Festival Celebrates Jazz, Coastal History

An image from the 2017 Ocean City Jazz Festival. Photo: Ocean City Beach Citizens Council

NORTH TOPSAIL BEACH – There were no signs. No fence posts and ropes. No blatant, visible barriers.

Invisible boundaries set apart the families who vacationed in Ocean City, a mile-long stretch of land within North Topsail Beach believed to be one of the first beachfront communities owned by African-Americans.

The 2018 Ocean City Jazz Festival poster by William Hubbard depicts a jazz trio with the viewer as the third person. Posters are on sale at oceancityjazzfest.com.

The whole concept was, during that time nearly 70 years ago, a radical idea dreamed up by Edgar L. Yow, a white Wilmington attorney, and developed by Wade H. Chestnut Sr., who sold his interest in the family’s auto repair business in Wilmington to build the beach community for his and other black families to enjoy.

Those dreams-turned-reality are being celebrated during the ninth annual Ocean City Jazz Festival, a two-day event designed to draw people of all walks of life together through music to help keep the community thriving.

The festival commemorates the 1949 establishment of Ocean City, where anyone is welcome to come out July 7-8 to 2649 Island Drive, North Topsail Beach, and enjoy the variety of jazz musicians.

“I believe that for me and my generation, we need to be stewards of what we are left with,” said Kenneth Chestnut, Wade’s son. “We’ve been entrusted to something that is very special.”

He was a toddler when his parents first visited Topsail Island.

This was years before North Topsail Beach incorporated, before the housing boom, when little oceanside cottages sparsely dotted the 26-mile-long barrier island and the only access was by a floating pontoon bridge.

Kenneth Chestnut

Kenneth Chestnut, who is also a member of the North Carolina Coastal Federation’s board of directors, spent his childhood summers playing on the sandy shores mingling with children whose families left their permanent homes in places like Wilmington, Durham and Raleigh for their beach refuge.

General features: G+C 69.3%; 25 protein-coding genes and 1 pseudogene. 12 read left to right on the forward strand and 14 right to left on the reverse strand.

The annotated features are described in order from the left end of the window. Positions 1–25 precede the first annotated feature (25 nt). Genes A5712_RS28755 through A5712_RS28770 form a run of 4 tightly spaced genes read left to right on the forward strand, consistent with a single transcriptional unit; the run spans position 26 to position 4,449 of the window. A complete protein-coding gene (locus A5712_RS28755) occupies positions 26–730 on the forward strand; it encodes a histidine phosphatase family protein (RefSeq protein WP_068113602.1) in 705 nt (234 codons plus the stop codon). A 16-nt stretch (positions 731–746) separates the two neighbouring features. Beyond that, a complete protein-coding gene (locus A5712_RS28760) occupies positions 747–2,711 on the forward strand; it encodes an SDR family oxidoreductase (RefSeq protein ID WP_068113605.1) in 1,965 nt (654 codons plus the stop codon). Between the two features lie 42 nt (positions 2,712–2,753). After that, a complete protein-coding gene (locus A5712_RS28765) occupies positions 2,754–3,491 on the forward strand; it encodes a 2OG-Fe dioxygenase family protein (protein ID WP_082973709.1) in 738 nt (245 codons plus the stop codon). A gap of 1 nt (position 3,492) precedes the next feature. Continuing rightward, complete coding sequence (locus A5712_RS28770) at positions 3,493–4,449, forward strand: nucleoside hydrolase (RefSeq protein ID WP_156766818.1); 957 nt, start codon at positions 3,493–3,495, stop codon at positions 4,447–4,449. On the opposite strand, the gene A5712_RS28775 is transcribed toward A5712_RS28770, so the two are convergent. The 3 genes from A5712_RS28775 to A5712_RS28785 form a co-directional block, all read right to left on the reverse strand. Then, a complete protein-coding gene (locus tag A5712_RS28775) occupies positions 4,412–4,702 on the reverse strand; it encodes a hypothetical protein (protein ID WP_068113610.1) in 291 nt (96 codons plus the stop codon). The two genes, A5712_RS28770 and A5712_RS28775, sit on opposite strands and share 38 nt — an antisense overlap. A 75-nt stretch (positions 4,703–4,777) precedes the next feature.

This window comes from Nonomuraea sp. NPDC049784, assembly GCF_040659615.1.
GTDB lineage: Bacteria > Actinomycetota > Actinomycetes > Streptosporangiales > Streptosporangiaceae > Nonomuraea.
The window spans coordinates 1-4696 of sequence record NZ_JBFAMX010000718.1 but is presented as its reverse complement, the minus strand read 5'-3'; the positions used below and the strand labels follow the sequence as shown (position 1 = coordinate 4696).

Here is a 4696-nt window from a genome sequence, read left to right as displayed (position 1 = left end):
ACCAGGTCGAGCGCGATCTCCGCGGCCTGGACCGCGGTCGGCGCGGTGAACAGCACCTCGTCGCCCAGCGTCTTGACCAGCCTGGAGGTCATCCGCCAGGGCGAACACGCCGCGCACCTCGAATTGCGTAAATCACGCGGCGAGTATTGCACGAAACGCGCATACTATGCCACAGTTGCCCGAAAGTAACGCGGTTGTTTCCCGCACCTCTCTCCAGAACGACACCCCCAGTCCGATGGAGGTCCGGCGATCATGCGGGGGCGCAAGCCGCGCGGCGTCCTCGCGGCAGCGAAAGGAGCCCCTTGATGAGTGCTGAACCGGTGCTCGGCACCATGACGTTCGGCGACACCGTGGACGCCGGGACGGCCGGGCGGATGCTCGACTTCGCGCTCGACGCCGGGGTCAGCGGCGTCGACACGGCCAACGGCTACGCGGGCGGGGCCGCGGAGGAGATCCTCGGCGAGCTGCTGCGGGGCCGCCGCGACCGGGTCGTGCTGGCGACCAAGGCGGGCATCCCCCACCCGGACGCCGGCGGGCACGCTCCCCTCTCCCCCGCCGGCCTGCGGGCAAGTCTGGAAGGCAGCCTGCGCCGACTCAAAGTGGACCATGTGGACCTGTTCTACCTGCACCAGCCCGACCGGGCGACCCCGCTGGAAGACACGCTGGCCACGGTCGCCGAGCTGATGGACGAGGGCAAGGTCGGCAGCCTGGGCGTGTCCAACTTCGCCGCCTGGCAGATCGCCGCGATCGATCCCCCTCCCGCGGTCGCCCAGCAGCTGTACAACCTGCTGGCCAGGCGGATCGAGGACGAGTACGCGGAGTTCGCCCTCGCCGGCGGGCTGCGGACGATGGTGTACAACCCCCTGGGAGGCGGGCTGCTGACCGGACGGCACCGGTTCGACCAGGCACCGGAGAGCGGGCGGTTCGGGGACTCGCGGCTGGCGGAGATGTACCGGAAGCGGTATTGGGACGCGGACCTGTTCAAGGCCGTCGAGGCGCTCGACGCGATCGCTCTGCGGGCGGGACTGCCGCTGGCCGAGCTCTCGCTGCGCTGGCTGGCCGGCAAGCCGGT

“It was a close-knit community,” he said. “There was a connection with people that primarily lived there during the summer. It was a great place for developing friendships and relationships.”

They’d swim and go crabbing. Families shared dishes of crab gumbo and deviled crab made from fresh catch. In the fall, families would get together for oyster roasts.

They’d cook together and eat together, cementing the principle that Ocean City, built to be a family-oriented community, would stay as such.

Kenneth Chestnut remembers working with his dad on the Ocean City Fishing Pier, where the common goal to cast and catch blurred the lines of segregation.

“The fishing pier was very much integrated,” Kenneth Chestnut said. “People from all walks of life and all races fished together on that fishing pier. People were just centered around the effort of catching fish.”

Hurricane Bertha destroyed the pier in 1996.

Before Bertha, there was Hazel, the strongest and only Category 4 hurricane to hit the North Carolina coast.

Hurricane Hazel wiped out Ocean City’s original homes built by Fayetteville contractor William Eaton.

The Chestnut family, from left, Wade Sr., Wade Jr., Kenneth and Caronell, pose together at their beach house in this image from the 1950s. Photo: Ocean City Beach Citizens Council

The home he built for his family on the $500 lot he purchased across the street from oceanfront properties in the community was a helpless heap in the sound after Hazel’s lashing.